Byerly led the College through deliberations that addressed those best interests. An outline of smart, managed growth is what emerged. Abu Rizvi, an economics professor and provost for much of the Byerly presidency, says the strategic direction was driven by two “animating ideas”: a commitment to a liberal arts education (linked, in Lafayette’s case, to a long tradition in engineering); and a societal mission to make that education as broadly available to qualified students as possible. “Those are lofty thoughts,” Rizvi says. “The question was, how could we make that operational?”
Much of the answer had to do with resources: bolstering financial aid through the twin strategies of targeted fundraising and increasing the size of the student body. (More revenue from tuition-paying students, along with a set percentage of any tuition increase, would contribute to bolstering financial aid.) “One of the things that helped with buy-in for the plan is that it involved a number of constituencies in its design,” Rizvi says. “The idea that a Lafayette education should be more broadly accessible for students not able to afford it—that was met with a lot of agreement. So, too, was the idea that as you grew, you did not want to lose the quality of close faculty-student interaction. We wanted to make sure that through the process of growth—which is, after all, not enormous, about 15 percent over eight years—we would not change the character of the institution and the kind of education it offered.”
It may not change the character, but Byerly sees the new direction as furthering the mission. She compares the eventual impact to the shift, five decades ago, to coeducation. If their personal financial circumstances aren’t a factor, students of diverse backgrounds will be giving Lafayette a close look. Many will be drawn to a place with an enduring small-college feel and a breadth of curricular and extracurricular offerings. And when they get to campus, diverse backgrounds will bring different perspectives that mean a better educational experience for all.
The plan, pre-pandemic, was moving ahead of schedule: The applicant pool was growing in numbers, diversity, and academic credentials. Lafayette is not yet among the few thoroughly “need-blind” schools. Still, the financial aid budget had grown to the point that financial need was not weighing nearly as heavily as it once did in admissions decisions. While the pandemic has complicated the trajectory, Greg MacDonald, vice president for enrollment management, says, “We are positioned to come out of this moment quickly and with a strong enrollment.” Byerly “really understands the critical role that financial aid plays in meeting enrollment goals,” he adds. “And she helped educate the Lafayette community on that important point.”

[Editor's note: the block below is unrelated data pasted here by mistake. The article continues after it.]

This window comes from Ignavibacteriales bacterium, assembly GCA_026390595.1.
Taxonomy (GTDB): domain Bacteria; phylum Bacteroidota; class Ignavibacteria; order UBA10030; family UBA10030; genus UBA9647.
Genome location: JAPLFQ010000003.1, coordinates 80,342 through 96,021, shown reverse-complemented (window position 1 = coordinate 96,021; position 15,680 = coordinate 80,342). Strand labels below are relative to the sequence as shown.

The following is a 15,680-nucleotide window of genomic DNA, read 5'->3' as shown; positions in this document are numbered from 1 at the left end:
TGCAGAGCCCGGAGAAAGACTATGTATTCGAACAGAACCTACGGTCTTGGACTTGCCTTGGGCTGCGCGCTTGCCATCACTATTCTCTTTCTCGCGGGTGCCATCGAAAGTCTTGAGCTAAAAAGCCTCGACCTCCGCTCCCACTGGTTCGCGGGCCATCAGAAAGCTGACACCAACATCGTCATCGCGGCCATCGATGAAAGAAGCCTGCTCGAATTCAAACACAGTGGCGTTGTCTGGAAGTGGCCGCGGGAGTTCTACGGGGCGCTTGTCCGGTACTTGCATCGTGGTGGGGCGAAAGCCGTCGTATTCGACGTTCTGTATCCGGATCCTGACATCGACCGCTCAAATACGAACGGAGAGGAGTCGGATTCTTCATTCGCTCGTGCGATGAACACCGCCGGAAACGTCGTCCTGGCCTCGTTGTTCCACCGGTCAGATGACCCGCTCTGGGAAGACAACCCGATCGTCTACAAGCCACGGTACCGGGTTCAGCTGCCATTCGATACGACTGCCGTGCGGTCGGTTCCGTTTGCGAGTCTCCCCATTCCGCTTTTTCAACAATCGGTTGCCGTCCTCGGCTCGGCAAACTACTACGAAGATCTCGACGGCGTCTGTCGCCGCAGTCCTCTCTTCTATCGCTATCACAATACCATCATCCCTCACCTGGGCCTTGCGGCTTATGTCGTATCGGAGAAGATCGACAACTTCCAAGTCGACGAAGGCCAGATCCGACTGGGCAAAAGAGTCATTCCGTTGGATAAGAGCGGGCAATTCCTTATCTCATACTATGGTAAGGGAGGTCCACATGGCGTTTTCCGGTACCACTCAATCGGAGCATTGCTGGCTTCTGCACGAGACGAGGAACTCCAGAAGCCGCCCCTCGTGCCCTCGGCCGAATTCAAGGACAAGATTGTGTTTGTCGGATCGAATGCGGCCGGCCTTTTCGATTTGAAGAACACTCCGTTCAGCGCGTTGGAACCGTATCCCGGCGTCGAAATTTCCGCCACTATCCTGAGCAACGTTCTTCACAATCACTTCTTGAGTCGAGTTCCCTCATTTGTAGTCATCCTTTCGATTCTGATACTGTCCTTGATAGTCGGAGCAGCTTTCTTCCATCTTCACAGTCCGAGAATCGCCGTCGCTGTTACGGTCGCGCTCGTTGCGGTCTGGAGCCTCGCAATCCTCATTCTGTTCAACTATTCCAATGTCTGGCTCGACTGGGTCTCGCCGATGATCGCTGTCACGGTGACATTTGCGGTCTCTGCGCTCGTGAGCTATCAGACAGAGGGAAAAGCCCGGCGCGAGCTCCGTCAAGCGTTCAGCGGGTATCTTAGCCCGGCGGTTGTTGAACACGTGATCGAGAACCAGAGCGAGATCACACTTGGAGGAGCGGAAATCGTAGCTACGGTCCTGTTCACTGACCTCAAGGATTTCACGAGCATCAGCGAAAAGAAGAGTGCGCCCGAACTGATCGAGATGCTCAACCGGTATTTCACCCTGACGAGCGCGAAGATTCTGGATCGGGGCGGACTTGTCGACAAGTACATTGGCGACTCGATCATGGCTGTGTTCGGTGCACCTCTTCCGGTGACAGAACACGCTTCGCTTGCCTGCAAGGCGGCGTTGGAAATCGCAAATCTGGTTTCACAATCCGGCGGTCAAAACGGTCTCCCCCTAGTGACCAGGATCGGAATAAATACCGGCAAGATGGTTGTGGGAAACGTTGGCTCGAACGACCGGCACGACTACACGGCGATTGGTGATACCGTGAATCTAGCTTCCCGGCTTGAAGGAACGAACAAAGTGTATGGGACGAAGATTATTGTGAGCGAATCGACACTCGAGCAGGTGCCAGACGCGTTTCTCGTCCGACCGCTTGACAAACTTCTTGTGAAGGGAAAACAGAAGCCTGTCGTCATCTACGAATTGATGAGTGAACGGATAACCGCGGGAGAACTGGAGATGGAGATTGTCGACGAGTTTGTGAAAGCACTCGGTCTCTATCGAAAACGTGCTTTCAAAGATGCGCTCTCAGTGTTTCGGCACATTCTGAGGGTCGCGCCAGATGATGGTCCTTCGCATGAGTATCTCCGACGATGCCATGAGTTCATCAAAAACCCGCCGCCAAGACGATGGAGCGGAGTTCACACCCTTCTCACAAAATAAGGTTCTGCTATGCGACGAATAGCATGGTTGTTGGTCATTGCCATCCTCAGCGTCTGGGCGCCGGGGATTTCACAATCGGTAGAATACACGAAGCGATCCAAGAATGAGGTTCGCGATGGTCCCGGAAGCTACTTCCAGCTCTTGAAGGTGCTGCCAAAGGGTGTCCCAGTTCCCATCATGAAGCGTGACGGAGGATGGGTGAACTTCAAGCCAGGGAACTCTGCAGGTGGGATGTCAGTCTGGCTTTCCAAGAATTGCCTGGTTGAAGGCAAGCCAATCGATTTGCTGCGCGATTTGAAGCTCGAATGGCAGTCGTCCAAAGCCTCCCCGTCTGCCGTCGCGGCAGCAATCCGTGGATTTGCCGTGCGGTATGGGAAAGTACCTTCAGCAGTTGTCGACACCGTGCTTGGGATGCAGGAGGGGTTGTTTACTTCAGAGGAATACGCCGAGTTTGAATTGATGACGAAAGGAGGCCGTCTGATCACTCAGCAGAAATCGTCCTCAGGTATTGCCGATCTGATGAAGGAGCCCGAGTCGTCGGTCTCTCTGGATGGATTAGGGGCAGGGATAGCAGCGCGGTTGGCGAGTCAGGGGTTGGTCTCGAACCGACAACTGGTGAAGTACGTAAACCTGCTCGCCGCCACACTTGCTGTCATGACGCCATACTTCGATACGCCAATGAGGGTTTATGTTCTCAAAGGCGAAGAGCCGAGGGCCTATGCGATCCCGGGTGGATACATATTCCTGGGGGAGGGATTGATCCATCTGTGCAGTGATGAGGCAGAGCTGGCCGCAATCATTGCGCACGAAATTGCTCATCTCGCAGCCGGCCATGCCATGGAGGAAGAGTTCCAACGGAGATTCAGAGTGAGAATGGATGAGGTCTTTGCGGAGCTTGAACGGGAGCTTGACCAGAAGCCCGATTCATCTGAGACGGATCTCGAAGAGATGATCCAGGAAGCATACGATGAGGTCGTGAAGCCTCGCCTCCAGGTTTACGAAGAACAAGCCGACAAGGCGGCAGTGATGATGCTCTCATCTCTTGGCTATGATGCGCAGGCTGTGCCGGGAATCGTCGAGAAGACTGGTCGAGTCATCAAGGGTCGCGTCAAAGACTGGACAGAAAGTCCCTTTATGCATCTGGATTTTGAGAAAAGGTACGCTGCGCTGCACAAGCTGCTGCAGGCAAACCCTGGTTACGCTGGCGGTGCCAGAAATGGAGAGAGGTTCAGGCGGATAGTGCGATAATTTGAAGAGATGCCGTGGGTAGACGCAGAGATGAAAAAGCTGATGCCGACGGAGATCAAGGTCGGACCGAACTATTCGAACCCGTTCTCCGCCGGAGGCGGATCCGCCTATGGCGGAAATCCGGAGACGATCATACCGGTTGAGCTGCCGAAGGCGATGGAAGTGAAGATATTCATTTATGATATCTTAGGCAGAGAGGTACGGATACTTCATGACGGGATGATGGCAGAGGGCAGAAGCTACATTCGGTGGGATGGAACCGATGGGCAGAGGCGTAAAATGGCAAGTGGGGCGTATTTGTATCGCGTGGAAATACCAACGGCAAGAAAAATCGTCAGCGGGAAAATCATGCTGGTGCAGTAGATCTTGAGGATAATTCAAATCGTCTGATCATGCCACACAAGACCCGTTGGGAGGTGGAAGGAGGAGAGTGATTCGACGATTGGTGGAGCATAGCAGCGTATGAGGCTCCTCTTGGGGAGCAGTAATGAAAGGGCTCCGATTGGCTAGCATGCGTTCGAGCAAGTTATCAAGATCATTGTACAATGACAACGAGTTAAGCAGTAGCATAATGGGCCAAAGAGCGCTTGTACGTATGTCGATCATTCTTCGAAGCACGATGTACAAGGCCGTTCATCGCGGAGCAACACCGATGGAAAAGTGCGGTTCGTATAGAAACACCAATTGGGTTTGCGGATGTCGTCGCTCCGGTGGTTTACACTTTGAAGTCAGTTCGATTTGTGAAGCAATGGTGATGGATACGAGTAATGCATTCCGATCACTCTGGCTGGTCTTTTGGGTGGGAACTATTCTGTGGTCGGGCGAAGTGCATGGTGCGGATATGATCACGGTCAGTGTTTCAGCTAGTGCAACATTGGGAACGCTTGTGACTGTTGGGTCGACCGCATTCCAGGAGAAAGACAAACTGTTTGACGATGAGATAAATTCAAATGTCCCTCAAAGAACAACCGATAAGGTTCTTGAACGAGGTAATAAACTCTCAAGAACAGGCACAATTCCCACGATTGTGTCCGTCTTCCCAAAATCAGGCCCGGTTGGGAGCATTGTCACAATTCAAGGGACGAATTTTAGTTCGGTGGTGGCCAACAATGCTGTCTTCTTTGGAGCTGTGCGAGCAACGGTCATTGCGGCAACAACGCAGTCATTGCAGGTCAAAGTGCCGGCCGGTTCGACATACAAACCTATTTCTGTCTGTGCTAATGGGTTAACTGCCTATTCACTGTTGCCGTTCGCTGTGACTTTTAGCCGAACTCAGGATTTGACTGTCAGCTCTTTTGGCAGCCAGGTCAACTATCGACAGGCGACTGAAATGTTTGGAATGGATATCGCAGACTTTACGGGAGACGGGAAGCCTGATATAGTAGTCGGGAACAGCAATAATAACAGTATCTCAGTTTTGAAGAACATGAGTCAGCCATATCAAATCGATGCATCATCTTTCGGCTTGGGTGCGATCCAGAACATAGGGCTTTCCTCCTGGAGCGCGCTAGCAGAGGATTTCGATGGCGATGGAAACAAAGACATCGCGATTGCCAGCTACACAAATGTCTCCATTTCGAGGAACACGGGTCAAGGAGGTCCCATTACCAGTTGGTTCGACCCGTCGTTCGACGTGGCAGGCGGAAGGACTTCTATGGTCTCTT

Eventually the plan will mean 400 additional students (a number made possible by a new housing complex, opened this academic year, that borders the campus on McCartney Street), along with 40 additional faculty members. During her time as provost at Middlebury College, the position she held before the Lafayette presidency, Byerly had seen the dividends from a similar expansion; at Lafayette, “we’ve seen new energy, a refreshing of the intellectual community.”
That new energy is reflected in recent faculty hires. Many are in areas highlighted in an academic plan supporting the larger strategy: data science and digital scholarship; design, media, and the arts; environment and sustainability; global education; a new center focused on the humanities; and inclusive STEM education and studies. The plan has the College seeking out faculty of color across all disciplines, and also recruiting more women for faculty roles in the so-called STEM fields. And it stresses integrating and combining disciplinary work. As Byerly sees it, “Disciplinary boundaries are less definitional than they once were. Students are more attracted to areas of study that cut across disciplinary identities. Faculty feel the same way. Their closest colleagues are not necessarily in the same discipline, and the conversations they have around their intellectual work tend to be discipline-crossing.”
Beyond her substantive contributions, Byerly carries symbolic importance as the College’s first female president. “In my early stages, I recognized that people naturally perceived me as different from all the Lafayette presidents who came before me,” she says. “It highlights what parts of the role are about you, and what parts are about the position. Even the tenor of presidential events is set by a particular style. Something as simple as whether the president is wearing a suit and tie and standing behind a podium, or whether the president is wearing a cocktail dress, can change the character of the event. Expectations on both sides had to be slightly recalibrated.”
Byerly acknowledges that a new president who had graduated from all-female Wellesley College, and one who had come to the position with no experience around Greek life or Division I athletics, might be greeted with anxiety by some. So she worked hard to get to know those areas in the Lafayette context. A relatively new colleague, Sherryta Freeman, became director of athletics about three years ago; she moved quickly to shape a strategic plan that covered the recruiting and retaining of coaches, ensuring a championship culture for student-athletes, enhancing the game experience for fans, finding new funding opportunities, and more. Byerly “wants athletics to be valued on this campus, and she recognizes that competition in sports adds to the core mission of the institution,” Freeman says. Freeman has tweeted out side-by-side cutouts of the president and the Marquis de Lafayette—cardboard stand-ins at home basketball games. Pre-pandemic, Byerly, wearing a familiar Lafayette sweatshirt, would be a very animated presence in the stands.